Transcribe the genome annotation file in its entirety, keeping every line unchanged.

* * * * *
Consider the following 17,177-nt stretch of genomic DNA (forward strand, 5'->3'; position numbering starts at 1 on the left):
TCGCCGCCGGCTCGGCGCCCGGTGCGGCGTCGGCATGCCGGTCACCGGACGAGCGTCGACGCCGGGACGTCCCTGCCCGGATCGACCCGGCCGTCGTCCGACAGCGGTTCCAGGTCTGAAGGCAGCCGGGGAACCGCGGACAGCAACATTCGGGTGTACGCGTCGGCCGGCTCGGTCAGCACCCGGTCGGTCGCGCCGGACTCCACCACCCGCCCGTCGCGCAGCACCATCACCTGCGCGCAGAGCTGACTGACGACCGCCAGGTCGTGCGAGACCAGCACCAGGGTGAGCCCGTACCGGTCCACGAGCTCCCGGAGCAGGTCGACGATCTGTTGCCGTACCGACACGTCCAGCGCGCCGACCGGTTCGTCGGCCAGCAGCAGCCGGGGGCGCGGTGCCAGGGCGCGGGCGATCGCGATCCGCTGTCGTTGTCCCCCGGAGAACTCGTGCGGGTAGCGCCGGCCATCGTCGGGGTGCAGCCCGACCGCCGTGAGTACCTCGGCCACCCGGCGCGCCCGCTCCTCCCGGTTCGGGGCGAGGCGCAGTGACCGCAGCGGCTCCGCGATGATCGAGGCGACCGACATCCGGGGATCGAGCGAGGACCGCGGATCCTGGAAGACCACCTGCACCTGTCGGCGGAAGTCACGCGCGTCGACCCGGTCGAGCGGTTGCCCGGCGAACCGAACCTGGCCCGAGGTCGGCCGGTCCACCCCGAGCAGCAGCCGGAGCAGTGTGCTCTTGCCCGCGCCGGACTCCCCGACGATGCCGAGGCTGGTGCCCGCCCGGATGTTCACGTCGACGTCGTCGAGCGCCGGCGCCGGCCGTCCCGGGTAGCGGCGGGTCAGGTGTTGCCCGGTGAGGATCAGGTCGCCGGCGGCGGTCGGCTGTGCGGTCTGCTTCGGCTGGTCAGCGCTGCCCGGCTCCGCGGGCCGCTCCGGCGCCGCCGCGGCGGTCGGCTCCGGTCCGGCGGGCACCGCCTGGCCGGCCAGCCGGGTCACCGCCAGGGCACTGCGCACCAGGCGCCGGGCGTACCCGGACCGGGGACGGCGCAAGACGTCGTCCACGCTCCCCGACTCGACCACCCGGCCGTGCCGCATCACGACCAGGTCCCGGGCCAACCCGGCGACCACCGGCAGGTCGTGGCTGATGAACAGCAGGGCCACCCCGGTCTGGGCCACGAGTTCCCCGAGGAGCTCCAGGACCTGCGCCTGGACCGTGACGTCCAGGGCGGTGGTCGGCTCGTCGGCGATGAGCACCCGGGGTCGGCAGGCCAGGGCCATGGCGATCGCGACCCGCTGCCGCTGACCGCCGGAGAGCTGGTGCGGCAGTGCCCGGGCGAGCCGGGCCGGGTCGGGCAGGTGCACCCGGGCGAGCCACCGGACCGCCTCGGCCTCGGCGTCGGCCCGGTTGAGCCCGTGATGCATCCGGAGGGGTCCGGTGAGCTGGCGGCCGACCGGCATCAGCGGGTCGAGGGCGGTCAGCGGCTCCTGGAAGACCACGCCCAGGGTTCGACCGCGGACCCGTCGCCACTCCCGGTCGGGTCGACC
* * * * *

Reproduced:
Consider the following 17,177-nt stretch of genomic DNA (forward strand, 5'->3'; position numbering starts at 1 on the left):
TCGCCGCCGGCTCGGCGCCCGGTGCGGCGTCGGCATGCCGGTCACCGGACGAGCGTCGACGCCGGGACGTCCCTGCCCGGATCGACCCGGCCGTCGTCCGACAGCGGTTCCAGGTCTGAAGGCAGCCGGGGAACCGCGGACAGCAACATTCGGGTGTACGCGTCGGCCGGCTCGGTCAGCACCCGGTCGGTCGCGCCGGACTCCACCACCCGCCCGTCGCGCAGCACCATCACCTGCGCGCAGAGCTGACTGACGACCGCCAGGTCGTGCGAGACCAGCACCAGGGTGAGCCCGTACCGGTCCACGAGCTCCCGGAGCAGGTCGACGATCTGTTGCCGTACCGACACGTCCAGCGCGCCGACCGGTTCGTCGGCCAGCAGCAGCCGGGGGCGCGGTGCCAGGGCGCGGGCGATCGCGATCCGCTGTCGTTGTCCCCCGGAGAACTCGTGCGGGTAGCGCCGGCCATCGTCGGGGTGCAGCCCGACCGCCGTGAGTACCTCGGCCACCCGGCGCGCCCGCTCCTCCCGGTTCGGGGCGAGGCGCAGTGACCGCAGCGGCTCCGCGATGATCGAGGCGACCGACATCCGGGGATCGAGCGAGGACCGCGGATCCTGGAAGACCACCTGCACCTGTCGGCGGAAGTCACGCGCGTCGACCCGGTCGAGCGGTTGCCCGGCGAACCGAACCTGGCCCGAGGTCGGCCGGTCCACCCCGAGCAGCAGCCGGAGCAGTGTGCTCTTGCCCGCGCCGGACTCCCCGACGATGCCGAGGCTGGTGCCCGCCCGGATGTTCACGTCGACGTCGTCGAGCGCCGGCGCCGGCCGTCCCGGGTAGCGGCGGGTCAGGTGTTGCCCGGTGAGGATCAGGTCGCCGGCGGCGGTCGGCTGTGCGGTCTGCTTCGGCTGGTCAGCGCTGCCCGGCTCCGCGGGCCGCTCCGGCGCCGCCGCGGCGGTCGGCTCCGGTCCGGCGGGCACCGCCTGGCCGGCCAGCCGGGTCACCGCCAGGGCACTGCGCACCAGGCGCCGGGCGTACCCGGACCGGGGACGGCGCAAGACGTCGTCCACGCTCCCCGACTCGACCACCCGGCCGTGCCGCATCACGACCAGGTCCCGGGCCAACCCGGCGACCACCGGCAGGTCGTGGCTGATGAACAGCAGGGCCACCCCGGTCTGGGCCACGAGTTCCCCGAGGAGCTCCAGGACCTGCGCCTGGACCGTGACGTCCAGGGCGGTGGTCGGCTCGTCGGCGATGAGCACCCGGGGTCGGCAGGCCAGGGCCATGGCGATCGCGACCCGCTGCCGCTGACCGCCGGAGAGCTGGTGCGGCAGTGCCCGGGCGAGCCGGGCCGGGTCGGGCAGGTGCACCCGGGCGAGCCACCGGACCGCCTCGGCCTCGGCGTCGGCCCGGTTGAGCCCGTGATGCATCCGGAGGGGTCCGGTGAGCTGGCGGCCGACCGGCATCAGCGGGTCGAGGGCGGTCAGCGGCTCCTGGAAGACCACGCCCAGGGTTCGACCGCGGACCCGTCGCCACTCCCGGTCGGGTCGACC